Great Barrier Reef

Protest on the roof of the parliamentary annexe

An Extinction Rebellion action highlighted the critical danger facing the Great Barrier Reef. Alex Bainbridge reports.

Extinction Rebellion organised a snap action to call on governments to recognise that the reef is beyond being 'in danger'. Alex Bainbridge reports.

The federal government is not off the hook as UNESCO's World Heritage Committee will again vote on whether or not to put the Great Barrier Reef on the “in danger” list next year. Margaret Gleeson reports.

A snap action by Extinction Rebellion Western Australia highlighted the plight of the Great Barrier Reef. Kerry Smith reports.

The likelihood of Australia meeting its obligations under the 2015 Paris Climate agreement to cut emissions by 26–28% by 2030 (compared with 2005 levels) is becoming a vain hope if budget provisions are any indication.

Opposition Leader Bill Shorten told the National Press Club in Canberra on January 30 that he had become increasingly sceptical of Adani”s Carmichael coalmine in recent months: “We’re certainly looking at the Adani matter very closely,” he said. “If it doesn’t stack up commercially or if it doesn’t stack up environmentally it will absolutely not receive our support.”

The Australian Marine Conservation Society (AMCS) warned that the Queensland government’s September 29 proposal to significantly , will further damage the ailing Great Barrier Reef.

Despite the overwhelming evidence that fossil fuels are and making many worse; despite the

Much has been made of the fact that on June 23, the same day the Fair Work Commission slashed penalty rates for retail and hospitality workers, federal politicians were granted yet another pay rise.

The Australia Institute has warned that continued coral bleaching on the Great Barrier Reef could lead to plummet in international visitors to the region by more than a million a year. The massive drop in visitors would result in the loss of $1 billion in tourism income and up to 10,000 jobs.

The institute surveyed 3000 Chinese, US and British visitors. The Great Barrier Reef is Australia’s top tourist attraction, but more than one-third of Americans, 55% of Chinese and 27% of British visitors surveyed said they would holiday elsewhere if the reef died completely.

The Independent member for Cairns Rob Pyne made the following statement in the Queensland parliament on June 16, while holding up a piece of bleached coral.

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This is coral — bleached coral. Be scared. Be afraid. It will not hurt you, but the global warming that killed it will. This bleached coral is the canary in the coalmine.

Say what you will about the members of the Coalition government, but they have principles and they stick to them. In particular, the principle of working to destroy this godforsaken Hellhole of a planet as rapidly as humanly possible.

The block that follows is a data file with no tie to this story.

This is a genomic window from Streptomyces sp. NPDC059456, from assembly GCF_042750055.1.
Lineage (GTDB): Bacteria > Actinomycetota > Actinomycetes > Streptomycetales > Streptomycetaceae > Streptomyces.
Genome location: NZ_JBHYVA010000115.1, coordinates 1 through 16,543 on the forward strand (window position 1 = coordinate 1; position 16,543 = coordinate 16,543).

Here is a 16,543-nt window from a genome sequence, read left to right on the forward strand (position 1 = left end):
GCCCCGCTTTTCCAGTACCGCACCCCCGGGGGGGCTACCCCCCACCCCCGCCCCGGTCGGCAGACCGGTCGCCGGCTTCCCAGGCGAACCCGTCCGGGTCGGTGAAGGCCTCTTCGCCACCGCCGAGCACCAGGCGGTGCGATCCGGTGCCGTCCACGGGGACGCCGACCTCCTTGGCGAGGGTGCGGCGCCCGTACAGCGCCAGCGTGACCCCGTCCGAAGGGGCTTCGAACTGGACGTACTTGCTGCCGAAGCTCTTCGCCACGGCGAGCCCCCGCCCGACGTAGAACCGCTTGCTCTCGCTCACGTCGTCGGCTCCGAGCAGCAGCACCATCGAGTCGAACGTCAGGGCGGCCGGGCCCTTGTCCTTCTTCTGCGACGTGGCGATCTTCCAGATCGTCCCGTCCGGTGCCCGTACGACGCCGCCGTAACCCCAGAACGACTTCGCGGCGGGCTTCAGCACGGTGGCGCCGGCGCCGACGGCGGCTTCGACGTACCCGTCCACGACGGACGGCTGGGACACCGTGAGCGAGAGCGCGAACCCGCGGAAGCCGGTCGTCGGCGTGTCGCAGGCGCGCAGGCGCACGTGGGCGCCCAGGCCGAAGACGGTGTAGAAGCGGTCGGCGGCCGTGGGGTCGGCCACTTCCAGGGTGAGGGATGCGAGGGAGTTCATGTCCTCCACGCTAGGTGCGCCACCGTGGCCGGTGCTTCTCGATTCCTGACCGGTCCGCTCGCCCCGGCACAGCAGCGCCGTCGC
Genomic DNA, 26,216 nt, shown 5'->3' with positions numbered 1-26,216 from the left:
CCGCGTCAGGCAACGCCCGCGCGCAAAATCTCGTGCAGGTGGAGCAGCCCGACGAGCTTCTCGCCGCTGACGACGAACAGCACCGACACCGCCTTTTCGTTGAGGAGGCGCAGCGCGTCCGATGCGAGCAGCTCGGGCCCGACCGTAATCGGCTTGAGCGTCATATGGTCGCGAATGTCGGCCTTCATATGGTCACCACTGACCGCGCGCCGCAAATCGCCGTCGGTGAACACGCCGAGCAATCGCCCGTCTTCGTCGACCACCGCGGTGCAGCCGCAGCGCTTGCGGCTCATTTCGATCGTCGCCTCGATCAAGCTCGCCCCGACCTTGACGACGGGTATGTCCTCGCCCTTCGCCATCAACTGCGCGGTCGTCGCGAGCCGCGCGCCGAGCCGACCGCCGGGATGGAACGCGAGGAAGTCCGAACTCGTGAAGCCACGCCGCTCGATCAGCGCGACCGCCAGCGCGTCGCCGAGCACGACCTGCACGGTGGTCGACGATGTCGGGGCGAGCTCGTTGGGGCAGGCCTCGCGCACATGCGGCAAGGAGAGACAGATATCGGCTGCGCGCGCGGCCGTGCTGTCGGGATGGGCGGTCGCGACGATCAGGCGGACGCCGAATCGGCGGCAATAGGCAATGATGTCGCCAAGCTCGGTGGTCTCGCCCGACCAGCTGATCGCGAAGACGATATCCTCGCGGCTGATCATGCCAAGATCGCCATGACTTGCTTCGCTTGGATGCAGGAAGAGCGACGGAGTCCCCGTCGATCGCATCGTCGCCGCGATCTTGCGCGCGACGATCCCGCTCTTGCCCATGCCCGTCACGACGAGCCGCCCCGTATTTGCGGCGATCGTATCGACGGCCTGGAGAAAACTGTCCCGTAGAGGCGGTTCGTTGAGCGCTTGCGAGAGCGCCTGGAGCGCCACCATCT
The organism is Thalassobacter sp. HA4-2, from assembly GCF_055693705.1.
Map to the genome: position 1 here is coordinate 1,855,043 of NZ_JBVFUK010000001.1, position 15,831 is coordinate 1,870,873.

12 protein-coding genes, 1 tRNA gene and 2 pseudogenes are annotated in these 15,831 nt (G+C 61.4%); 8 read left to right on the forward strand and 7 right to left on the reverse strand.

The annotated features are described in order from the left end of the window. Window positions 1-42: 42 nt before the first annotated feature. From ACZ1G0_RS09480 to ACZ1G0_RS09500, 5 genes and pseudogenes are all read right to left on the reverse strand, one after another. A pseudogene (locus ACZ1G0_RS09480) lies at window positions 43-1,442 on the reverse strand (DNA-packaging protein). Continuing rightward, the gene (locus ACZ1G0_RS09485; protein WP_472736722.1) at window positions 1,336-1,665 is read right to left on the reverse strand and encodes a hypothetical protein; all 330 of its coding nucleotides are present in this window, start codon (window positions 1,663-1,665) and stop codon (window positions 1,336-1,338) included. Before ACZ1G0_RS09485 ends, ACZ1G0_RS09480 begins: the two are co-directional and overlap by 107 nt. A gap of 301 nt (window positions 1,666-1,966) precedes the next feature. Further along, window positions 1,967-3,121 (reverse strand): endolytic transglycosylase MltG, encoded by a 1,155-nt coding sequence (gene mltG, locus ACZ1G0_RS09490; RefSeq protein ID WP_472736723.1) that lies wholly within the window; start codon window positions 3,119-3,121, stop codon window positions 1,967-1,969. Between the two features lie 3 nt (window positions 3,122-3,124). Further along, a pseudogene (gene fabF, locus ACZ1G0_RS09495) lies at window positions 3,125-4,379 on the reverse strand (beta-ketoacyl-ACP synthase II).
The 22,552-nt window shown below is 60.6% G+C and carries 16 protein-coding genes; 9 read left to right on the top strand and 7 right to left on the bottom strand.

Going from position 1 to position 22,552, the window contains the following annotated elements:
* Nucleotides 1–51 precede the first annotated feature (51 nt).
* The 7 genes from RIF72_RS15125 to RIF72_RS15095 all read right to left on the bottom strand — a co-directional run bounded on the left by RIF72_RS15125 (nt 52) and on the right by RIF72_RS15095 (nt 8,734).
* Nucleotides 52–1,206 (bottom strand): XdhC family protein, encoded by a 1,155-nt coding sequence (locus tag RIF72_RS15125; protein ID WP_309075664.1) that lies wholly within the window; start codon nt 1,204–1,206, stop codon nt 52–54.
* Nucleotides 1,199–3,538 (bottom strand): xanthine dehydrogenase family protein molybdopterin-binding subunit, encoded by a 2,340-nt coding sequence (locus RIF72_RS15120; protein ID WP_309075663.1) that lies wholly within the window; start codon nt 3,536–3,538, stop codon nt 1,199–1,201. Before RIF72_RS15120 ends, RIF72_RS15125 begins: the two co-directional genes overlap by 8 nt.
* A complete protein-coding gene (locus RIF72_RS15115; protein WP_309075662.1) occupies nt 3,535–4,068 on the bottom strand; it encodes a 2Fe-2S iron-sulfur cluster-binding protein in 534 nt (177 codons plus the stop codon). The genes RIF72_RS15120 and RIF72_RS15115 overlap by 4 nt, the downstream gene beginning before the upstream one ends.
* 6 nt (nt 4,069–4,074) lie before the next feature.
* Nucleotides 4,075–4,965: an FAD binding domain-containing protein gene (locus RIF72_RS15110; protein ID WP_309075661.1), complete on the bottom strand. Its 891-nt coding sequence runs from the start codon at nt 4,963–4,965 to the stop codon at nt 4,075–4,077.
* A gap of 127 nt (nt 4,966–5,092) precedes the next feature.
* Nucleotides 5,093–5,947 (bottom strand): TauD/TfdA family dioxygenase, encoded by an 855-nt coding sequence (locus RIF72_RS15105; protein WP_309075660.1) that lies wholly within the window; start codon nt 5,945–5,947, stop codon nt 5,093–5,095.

And so when, amid a growing campaign against Adani’s proposed Carmichael coalmine in Queensland, Westpac ruled out funding the mega-mine project, federal resources minister Matt Canavan did not hold back.

The Environmental Defenders Office Queensland (EDO), on behalf of the Australian Conservation Foundation (ACF), lodged an appeal on September 19 against the Federal Court’s finding in August that then-environment minister Greg Hunt’s approval of Adani’s Carmichael coalmine was lawful.

The appeal challenges the lawfulness of the court’s finding that the minister was entitled to find the impact on global warming and the Great Barrier Reef from the Carmichael mine’s 4.6 billion tonnes of carbon emissions was “speculative”.

WWF Australia bought and retired a $100,000 shark fishing licence on the Great Barrier Reef last month. They called for donations to cover the cost and so much was donated — from more than 30 countries — that they are now looking to purchase a second licence. WWF-Australia conservation director Gilly Llewellyn said: “People see our idea as a practical way to save sharks and prevent dugongs, turtles and dolphins being killed as bycatch.”
The chief investigator for Coral Watch Justin Marshall who spent a week this month conducting surveys on the reefs around Lizard Island has said parts of the Great Barrier Reef are suffering from “complete ecosystem collapse”, as fish numbers plummet and surviving corals continue to bleach. He said: “The lack of fish was the most shocking thing. I was seeing a lot less than 50% of what was there [before the bleaching]. Some species I wasn’t seeing at all.”
A 700 kilometre stretch of mangrove shoreline in the Gulf of Carpentaria has died, James Cook University Professor Norm Duke told the Australian Mangrove and Saltmarsh Network Conference in Darwin in early July. Duke, a spokesperson for the Australian Mangrove and Saltmarsh Network, said was "unprecedented and deeply concerning" and he had no doubt the dieback was related to climate change.

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